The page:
Mr. PAUL MARTIN (Parliamentary Assistant to the Minister of Labour):
The hon. member gave me notice of the question yesterday. The point under discussion is a ruling of the national selective service advisory board having to do with compulsory transfer orders.
For the information of hon. members I might say that under the compulsory transfer order plan civilians who are in certain classes of industry are asked to report to the employment office for interview to ascertain if they are suitable for transfer to work which is more important in the war effort. This plan has proven very successful; I am glad to say that it has actually been necessary to use compulsion in but very few cases. In fact, out of the thousands of cases where transfers have been effected there have been less than fifty who have raised serious objection. Usually it was found that the man is transferred to a position which pays a higher rate owing to the fact that men working in war industries are as a rule on a higher wage level.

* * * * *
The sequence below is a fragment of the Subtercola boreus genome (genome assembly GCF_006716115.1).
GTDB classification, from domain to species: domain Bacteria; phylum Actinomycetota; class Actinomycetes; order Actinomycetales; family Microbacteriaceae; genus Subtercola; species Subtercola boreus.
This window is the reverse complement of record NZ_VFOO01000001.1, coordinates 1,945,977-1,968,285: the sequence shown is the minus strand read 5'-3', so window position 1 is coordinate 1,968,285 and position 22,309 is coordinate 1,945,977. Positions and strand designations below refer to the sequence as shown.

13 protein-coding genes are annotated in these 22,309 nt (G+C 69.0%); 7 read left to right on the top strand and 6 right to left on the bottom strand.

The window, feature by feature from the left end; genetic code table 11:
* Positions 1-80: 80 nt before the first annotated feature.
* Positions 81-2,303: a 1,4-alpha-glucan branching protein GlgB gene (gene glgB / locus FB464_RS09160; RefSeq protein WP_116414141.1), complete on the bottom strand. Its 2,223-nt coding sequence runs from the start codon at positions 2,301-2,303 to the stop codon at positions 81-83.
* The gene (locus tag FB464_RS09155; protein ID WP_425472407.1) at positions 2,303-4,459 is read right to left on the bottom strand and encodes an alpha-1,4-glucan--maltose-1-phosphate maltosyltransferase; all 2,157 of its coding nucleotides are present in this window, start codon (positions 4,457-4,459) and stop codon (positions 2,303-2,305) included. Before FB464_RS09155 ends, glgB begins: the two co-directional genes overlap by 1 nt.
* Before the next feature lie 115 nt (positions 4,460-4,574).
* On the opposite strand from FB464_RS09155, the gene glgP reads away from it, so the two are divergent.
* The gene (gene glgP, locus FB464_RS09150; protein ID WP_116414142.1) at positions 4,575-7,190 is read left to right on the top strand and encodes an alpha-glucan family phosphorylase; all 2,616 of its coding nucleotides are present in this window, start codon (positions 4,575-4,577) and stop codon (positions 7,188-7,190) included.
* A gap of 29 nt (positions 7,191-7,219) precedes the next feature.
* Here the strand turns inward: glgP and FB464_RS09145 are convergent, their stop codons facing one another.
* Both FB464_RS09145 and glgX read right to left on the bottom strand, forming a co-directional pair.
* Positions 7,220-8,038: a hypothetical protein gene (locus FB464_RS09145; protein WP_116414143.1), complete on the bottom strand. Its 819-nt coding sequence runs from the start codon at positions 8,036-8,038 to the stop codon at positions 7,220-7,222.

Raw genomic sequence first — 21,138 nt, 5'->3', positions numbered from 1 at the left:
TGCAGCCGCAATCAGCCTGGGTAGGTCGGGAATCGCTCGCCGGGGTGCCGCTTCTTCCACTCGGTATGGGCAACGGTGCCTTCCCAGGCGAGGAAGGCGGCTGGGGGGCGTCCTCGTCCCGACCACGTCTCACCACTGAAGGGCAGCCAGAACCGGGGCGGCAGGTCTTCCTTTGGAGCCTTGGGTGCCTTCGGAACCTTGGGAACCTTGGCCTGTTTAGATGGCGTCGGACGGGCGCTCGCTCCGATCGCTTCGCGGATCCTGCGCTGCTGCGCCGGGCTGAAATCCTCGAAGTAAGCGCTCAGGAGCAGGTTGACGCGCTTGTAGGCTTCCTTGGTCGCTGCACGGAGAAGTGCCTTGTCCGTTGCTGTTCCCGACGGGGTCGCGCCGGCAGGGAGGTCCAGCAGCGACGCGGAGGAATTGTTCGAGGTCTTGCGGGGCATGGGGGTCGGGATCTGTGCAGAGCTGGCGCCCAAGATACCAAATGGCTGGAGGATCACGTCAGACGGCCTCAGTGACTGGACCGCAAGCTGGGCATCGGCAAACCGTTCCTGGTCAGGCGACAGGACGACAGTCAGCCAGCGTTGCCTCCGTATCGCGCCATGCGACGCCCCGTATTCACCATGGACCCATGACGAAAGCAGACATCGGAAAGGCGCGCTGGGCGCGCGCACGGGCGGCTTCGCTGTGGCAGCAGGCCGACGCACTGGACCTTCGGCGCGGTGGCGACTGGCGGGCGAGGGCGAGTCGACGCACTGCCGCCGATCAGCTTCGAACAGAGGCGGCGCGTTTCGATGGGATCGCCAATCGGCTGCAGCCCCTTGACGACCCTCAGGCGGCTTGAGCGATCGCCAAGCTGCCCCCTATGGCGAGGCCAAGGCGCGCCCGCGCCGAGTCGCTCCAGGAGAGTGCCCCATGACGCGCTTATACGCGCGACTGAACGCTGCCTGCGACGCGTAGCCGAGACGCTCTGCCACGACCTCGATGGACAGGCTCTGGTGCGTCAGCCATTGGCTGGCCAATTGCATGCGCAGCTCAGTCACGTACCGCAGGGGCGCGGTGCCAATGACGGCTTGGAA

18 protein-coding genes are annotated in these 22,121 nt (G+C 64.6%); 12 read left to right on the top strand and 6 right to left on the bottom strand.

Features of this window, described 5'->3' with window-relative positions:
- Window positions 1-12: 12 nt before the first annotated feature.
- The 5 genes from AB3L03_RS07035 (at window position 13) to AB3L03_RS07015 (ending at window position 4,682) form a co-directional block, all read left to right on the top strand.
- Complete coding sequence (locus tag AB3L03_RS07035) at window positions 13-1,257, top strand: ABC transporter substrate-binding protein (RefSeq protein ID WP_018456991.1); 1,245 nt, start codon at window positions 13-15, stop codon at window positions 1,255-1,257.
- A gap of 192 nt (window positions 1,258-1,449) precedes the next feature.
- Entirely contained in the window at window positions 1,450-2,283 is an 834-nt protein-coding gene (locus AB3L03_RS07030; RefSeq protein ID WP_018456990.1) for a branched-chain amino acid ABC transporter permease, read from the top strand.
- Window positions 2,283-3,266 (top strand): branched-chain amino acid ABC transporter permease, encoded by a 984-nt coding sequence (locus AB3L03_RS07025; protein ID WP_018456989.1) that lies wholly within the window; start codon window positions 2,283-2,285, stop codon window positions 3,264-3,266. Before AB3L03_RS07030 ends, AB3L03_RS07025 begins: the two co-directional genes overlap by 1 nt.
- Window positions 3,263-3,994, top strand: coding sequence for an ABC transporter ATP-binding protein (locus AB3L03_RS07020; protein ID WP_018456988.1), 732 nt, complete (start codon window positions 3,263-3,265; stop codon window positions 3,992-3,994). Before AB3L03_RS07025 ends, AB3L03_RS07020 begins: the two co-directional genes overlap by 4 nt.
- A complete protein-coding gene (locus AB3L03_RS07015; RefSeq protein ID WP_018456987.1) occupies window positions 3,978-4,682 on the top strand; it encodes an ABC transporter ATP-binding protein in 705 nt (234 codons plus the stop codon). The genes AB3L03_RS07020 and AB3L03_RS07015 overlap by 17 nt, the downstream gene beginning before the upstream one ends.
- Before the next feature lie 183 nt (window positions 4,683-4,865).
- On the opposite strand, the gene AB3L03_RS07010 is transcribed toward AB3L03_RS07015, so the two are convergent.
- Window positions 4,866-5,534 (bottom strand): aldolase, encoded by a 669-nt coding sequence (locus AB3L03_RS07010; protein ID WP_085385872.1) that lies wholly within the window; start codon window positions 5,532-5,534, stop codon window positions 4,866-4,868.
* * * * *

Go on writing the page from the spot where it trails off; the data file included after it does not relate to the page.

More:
Coming to the point of circular No. 227-58, up to July 14, 1944, the instructions issued on authority of the national selective service advisory board were that the compulsory transfer orders were not to be applicable in the case of returned men regardless of the nature of their service in the armed forces.
With the increasingly acute shortage of labour which has developed during this summer the advisory' board came to the conclusion that returned men should be interviewed and transferred where feasible but that this rule should not apply to men who had seen service overseas.
I am informed that no objection has been taken by any individual returned men, but I do point out that all individuals ordered to transfer under this compulsory transfer system have a right to appeal to a board of referees.
The hon. member asks if the department will give further consideration to the matter and he can be assured that the matter is being discussed currently with the officials concerned.
Subtopic: SELECTIVE SERVICE